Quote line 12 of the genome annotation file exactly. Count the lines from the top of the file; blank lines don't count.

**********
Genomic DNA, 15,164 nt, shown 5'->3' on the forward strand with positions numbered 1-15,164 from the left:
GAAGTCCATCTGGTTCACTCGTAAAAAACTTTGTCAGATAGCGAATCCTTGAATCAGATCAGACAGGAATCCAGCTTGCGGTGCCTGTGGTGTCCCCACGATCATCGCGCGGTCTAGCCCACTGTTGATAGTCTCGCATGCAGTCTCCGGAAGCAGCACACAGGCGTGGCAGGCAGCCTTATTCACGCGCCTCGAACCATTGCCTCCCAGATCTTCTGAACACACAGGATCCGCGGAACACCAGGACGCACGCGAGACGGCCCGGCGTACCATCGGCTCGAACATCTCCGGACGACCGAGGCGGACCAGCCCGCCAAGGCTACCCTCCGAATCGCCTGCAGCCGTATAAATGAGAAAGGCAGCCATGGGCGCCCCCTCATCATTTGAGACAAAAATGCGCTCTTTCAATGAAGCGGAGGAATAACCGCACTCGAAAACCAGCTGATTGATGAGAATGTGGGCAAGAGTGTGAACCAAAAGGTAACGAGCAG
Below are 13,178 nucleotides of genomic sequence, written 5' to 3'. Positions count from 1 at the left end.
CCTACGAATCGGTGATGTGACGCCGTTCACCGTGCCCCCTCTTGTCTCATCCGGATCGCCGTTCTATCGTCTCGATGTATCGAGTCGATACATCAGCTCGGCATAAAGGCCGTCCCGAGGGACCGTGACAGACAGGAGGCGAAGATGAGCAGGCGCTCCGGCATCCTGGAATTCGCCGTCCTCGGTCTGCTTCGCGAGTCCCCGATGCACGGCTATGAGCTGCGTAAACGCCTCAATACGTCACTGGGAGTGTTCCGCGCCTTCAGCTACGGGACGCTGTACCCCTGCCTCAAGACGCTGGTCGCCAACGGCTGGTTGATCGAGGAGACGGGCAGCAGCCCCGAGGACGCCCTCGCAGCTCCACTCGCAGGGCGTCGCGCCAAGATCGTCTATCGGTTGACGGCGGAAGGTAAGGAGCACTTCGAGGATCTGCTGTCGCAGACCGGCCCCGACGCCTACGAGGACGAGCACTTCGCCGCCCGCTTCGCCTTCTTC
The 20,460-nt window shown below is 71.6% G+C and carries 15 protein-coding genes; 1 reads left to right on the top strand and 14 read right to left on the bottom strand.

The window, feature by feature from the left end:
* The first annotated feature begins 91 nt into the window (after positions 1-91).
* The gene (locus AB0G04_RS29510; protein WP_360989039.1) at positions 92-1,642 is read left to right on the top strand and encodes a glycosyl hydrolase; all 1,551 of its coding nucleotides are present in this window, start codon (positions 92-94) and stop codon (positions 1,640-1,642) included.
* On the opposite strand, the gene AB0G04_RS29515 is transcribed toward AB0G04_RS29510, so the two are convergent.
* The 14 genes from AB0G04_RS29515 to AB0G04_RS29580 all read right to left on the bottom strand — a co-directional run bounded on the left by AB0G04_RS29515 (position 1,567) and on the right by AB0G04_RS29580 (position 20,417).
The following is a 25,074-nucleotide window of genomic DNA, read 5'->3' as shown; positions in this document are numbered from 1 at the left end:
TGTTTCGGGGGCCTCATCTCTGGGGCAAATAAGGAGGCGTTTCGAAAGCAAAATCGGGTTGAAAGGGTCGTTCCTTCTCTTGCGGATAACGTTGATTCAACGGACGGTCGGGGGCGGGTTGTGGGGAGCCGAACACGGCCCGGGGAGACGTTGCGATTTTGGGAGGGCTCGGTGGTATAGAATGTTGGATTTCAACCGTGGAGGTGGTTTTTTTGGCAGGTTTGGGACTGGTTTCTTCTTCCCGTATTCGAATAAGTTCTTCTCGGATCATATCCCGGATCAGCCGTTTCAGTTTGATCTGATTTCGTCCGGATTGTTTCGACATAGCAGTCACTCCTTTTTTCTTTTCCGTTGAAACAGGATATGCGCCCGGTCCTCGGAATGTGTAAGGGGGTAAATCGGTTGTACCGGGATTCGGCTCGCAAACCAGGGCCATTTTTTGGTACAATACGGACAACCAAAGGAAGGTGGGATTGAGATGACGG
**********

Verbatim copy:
TGTTTCGGGGGCCTCATCTCTGGGGCAAATAAGGAGGCGTTTCGAAAGCAAAATCGGGTTGAAAGGGTCGTTCCTTCTCTTGCGGATAACGTTGATTCAACGGACGGTCGGGGGCGGGTTGTGGGGAGCCGAACACGGCCCGGGGAGACGTTGCGATTTTGGGAGGGCTCGGTGGTATAGAATGTTGGATTTCAACCGTGGAGGTGGTTTTTTTGGCAGGTTTGGGACTGGTTTCTTCTTCCCGTATTCGAATAAGTTCTTCTCGGATCATATCCCGGATCAGCCGTTTCAGTTTGATCTGATTTCGTCCGGATTGTTTCGACATAGCAGTCACTCCTTTTTTCTTTTCCGTTGAAACAGGATATGCGCCCGGTCCTCGGAATGTGTAAGGGGGTAAATCGGTTGTACCGGGATTCGGCTCGCAAACCAGGGCCATTTTTTGGTACAATACGGACAACCAAAGGAAGGTGGGATTGAGATGACGG